“Though Howard County and other jurisdictions are facing unprecedented financial challenges amid the COVID-19 response, we are continuing to practice sound fiscal management and smart stewardship of taxpayer dollars,” County Executive Calvin Ball said in a statement.
“Our team worked thoughtfully to execute a successful bond sale, and this allows us to invest in important community projects while respecting taxpayer dollars.”
According to the county, the bond sale covered the funding of $20 million in school construction projects, $13 million for Ellicott City improvements, $23 million for the watershed protection project and $26 million for the Little Patuxent Water Reclamation Plant.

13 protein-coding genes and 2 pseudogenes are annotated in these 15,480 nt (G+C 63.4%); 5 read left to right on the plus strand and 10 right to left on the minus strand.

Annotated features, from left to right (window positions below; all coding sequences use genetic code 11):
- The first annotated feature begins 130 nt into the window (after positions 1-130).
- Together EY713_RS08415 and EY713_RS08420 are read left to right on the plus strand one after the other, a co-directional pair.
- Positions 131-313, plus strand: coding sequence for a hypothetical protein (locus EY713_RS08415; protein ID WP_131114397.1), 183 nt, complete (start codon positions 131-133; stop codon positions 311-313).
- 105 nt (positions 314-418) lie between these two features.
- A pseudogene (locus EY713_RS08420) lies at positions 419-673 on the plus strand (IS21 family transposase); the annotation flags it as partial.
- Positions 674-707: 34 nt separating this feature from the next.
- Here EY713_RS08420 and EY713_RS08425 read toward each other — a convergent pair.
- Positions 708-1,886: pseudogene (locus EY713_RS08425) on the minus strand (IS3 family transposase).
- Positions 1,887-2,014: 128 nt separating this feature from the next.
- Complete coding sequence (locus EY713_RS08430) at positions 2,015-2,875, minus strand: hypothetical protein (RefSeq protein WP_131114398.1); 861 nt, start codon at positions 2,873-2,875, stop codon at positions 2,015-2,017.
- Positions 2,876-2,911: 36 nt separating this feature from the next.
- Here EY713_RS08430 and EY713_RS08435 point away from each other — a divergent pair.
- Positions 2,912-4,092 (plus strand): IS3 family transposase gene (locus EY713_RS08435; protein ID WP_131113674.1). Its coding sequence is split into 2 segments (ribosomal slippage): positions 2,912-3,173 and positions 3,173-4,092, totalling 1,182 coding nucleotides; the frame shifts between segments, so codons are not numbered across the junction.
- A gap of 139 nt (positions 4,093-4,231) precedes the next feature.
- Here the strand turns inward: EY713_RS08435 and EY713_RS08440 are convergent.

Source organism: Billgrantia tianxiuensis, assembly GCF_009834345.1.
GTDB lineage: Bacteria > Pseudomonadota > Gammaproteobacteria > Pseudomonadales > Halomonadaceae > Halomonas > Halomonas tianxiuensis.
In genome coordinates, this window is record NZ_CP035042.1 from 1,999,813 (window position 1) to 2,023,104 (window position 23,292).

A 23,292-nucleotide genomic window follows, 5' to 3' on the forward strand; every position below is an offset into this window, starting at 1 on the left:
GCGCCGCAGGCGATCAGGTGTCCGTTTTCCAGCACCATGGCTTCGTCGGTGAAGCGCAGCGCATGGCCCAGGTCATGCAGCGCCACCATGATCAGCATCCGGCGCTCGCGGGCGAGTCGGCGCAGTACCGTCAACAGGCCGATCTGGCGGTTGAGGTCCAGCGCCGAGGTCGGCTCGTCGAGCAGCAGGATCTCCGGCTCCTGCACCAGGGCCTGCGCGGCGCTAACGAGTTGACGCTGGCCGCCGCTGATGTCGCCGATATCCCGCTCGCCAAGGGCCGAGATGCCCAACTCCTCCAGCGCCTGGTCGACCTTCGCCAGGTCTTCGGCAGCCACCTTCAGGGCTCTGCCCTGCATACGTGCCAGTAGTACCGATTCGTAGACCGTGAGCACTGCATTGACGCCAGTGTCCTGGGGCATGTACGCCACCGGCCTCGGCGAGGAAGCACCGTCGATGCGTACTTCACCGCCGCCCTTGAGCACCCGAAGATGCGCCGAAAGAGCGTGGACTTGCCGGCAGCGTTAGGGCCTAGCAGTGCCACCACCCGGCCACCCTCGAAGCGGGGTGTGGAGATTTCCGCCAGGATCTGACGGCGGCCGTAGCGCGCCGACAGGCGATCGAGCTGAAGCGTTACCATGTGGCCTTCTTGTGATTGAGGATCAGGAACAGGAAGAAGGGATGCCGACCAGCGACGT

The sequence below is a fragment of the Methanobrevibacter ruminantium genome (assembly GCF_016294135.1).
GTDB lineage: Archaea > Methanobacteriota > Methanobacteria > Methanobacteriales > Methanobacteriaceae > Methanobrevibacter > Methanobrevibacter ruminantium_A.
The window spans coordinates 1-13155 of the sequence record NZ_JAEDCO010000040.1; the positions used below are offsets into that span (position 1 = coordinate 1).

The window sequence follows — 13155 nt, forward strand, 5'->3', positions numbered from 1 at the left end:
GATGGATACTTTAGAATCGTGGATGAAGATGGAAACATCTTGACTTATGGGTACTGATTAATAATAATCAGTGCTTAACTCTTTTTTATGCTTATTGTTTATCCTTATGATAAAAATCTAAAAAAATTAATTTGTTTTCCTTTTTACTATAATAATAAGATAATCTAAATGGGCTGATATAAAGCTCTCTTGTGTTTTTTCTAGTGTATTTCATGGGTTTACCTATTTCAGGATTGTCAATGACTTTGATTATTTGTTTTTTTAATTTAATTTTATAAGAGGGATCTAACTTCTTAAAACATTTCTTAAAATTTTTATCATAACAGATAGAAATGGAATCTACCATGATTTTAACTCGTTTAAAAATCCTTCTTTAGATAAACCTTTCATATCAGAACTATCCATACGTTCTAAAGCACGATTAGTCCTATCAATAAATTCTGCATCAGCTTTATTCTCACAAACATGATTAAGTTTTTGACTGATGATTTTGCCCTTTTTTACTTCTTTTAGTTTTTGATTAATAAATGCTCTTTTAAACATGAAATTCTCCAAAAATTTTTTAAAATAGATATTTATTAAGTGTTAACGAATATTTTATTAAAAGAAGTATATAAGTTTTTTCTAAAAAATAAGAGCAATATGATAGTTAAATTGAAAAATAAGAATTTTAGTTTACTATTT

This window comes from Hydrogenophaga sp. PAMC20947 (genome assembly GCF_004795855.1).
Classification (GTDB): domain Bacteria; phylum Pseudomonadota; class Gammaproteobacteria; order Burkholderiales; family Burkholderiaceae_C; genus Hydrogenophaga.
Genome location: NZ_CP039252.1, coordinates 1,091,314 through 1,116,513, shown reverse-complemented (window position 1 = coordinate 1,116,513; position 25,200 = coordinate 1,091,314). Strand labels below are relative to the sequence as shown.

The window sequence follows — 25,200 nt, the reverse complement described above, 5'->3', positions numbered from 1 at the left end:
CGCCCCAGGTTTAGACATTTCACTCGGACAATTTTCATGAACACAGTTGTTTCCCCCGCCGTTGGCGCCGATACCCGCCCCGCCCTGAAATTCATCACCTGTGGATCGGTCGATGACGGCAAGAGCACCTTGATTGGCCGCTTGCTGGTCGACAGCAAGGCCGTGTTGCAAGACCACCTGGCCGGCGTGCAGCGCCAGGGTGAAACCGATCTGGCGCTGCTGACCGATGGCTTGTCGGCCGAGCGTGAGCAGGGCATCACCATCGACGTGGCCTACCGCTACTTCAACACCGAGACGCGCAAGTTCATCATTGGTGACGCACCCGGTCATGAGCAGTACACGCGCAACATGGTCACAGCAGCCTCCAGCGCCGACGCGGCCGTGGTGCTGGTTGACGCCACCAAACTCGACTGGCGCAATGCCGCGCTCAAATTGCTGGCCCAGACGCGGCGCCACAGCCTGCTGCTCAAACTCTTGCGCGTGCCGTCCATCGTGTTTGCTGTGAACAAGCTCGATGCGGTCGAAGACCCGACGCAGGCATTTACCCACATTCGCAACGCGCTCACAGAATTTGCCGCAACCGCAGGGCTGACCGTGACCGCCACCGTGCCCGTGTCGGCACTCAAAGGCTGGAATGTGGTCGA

“The volatility in the markets continues to test the best-laid plans. This year’s bond sale enables the county to replace the short-term borrowing program with long-term debt at a very favorable rate,” Howard County Finance Director Janet Irvin said in a statement.
“The savings achieved in the refunding also allows for a more affordable capital program.”
Karyl Leggio, professor of finance at Loyola University Maryland’s Sellinger School of Business and Management, said that when Howard County refinanced, they requested a longer-term bond, which is helpful in paying for longer-term projects.
The bond rating agencies then had to determine if the county was financially sound, a difficult feat amid the pandemic, according to Leggio.
“Once the bonds are issued [at the lower interest rate], they can’t be recalled unless Howard County chooses to pay them off early,” Leggio said. “In the long run, it saves the taxpayers money because of [the lower] interest payments.”